IN-AIR TREATMENT – Fred E. Davis, HM2, one of the many United States Navy corpsmen assigned to medical evacuations with Marine helicopters at Danang, administers to a wounded Marine enroute to a field hospital. “Doc” Davis may treat a dozen wounded men his ‘copter has taken out of fire-fights during a 24-hour tour of watch. Davis is attached to MAG 16.
A U.S. Marine Corps UH-1Y Venom, AH-1W Super Cobra and a
U.S. Army AH-6 Little Bird
in support of Marine Aviation Weapons and Tactics Squadron One (MAWTS-1) during an offensive air support exercise at Mt. Barrow, Chocolate Mountain Aerial Gunnery Range, Calif., April 5, 2016.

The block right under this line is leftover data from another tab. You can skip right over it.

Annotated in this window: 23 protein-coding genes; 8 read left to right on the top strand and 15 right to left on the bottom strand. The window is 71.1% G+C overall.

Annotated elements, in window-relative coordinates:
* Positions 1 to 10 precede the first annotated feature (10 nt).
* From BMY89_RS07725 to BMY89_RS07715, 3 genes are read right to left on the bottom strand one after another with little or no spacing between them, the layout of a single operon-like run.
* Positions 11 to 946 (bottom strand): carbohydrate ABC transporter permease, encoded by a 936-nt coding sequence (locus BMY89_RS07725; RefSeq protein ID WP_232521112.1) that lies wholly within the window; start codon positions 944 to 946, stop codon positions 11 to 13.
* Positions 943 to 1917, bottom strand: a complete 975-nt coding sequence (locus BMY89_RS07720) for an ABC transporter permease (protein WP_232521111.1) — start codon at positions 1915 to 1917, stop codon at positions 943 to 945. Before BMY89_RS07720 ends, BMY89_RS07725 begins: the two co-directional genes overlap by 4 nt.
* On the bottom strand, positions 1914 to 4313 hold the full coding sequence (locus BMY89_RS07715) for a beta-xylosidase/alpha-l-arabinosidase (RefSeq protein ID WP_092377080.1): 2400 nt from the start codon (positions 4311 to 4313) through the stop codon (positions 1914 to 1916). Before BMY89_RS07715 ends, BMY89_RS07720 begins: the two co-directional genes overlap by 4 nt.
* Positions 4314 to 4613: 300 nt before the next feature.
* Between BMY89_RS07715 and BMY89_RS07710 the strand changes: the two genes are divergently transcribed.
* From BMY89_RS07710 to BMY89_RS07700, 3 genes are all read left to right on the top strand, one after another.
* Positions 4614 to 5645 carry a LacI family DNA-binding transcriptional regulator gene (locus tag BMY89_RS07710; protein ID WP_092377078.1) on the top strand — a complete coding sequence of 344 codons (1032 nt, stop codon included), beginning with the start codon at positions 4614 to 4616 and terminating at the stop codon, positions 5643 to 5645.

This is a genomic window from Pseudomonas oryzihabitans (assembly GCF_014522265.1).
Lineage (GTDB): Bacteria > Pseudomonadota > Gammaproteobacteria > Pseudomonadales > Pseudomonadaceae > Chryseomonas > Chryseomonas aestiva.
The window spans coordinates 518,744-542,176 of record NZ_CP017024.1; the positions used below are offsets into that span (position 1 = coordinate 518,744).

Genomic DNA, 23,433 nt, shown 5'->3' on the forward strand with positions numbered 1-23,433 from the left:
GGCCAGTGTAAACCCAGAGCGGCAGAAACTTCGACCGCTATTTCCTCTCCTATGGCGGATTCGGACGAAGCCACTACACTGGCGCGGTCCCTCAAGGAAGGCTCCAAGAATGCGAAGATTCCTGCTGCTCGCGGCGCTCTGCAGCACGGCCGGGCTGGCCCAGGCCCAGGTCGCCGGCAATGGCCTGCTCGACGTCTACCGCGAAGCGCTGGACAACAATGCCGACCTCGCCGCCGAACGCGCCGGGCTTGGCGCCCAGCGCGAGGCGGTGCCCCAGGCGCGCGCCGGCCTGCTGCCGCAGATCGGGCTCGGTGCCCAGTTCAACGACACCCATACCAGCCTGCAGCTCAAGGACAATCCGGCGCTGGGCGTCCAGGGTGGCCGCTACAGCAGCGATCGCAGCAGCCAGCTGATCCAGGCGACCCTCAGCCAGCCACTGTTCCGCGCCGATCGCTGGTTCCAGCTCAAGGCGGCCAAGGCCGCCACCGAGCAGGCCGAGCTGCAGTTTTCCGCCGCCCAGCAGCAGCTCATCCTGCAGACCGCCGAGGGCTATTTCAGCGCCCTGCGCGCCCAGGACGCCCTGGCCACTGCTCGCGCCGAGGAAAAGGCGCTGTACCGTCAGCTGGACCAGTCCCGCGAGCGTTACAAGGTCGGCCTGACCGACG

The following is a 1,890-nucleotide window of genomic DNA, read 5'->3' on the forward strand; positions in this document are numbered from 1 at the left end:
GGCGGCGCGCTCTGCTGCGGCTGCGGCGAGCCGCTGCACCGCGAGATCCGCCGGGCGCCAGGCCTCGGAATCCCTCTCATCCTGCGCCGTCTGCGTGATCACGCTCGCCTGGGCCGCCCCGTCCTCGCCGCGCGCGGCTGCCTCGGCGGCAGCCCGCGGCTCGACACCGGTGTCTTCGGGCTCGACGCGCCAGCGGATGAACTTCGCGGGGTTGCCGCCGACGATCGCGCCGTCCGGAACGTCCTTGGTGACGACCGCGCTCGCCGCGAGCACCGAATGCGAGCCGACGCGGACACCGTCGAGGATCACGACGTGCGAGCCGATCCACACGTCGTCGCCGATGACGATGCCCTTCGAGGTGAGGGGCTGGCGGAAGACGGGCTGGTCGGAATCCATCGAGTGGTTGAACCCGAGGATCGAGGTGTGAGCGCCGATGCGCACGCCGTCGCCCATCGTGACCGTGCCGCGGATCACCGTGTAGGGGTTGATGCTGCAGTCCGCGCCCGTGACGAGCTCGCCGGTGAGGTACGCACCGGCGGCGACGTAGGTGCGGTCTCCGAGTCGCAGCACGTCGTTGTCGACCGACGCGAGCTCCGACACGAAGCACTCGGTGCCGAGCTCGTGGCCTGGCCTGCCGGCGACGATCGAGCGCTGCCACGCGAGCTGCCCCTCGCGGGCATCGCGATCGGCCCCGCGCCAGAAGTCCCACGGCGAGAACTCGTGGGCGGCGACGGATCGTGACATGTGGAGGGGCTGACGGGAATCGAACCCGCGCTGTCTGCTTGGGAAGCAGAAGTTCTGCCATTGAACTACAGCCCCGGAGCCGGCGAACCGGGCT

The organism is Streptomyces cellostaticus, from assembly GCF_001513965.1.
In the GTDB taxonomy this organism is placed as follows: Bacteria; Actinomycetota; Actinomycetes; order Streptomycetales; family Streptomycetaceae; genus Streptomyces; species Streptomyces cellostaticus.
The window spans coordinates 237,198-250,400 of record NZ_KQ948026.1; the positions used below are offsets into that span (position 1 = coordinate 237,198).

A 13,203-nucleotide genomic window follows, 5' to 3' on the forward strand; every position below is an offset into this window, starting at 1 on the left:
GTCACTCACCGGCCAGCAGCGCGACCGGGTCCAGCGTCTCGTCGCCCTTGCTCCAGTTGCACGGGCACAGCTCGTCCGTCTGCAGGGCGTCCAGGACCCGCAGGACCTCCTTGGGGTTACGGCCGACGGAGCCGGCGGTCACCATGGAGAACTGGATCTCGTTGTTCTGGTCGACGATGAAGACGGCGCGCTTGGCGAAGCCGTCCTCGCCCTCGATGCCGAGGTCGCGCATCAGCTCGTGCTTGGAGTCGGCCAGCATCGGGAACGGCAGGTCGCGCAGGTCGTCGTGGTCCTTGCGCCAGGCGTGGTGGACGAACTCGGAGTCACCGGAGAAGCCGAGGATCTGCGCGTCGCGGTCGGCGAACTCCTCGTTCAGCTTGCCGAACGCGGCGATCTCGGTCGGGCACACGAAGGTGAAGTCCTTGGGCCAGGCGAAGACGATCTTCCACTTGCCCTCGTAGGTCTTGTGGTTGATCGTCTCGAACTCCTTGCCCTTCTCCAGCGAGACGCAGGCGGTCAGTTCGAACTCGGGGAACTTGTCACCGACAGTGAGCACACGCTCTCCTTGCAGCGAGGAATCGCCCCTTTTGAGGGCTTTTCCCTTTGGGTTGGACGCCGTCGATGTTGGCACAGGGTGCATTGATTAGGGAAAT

By early 1917, Evans was the most experienced Curtiss N-9floatplane pilot in the world. Although the consensus among aviators and even the N-9’s manufacturer was that the N-9 could not be looped, Evans believed it was possible. On February 13, 1917, he flew an N-9 over the Gulf of Mexico off Pensacola, Florida, and began attempts to loop it. He succeeded on his fourth try, becoming the first person ever to loop a seaplane. Lacking witnesses, he flew over Naval Air Station Pensacola and repeated the feat. In 1936, he received the Distinguished Flying Cross for this achievement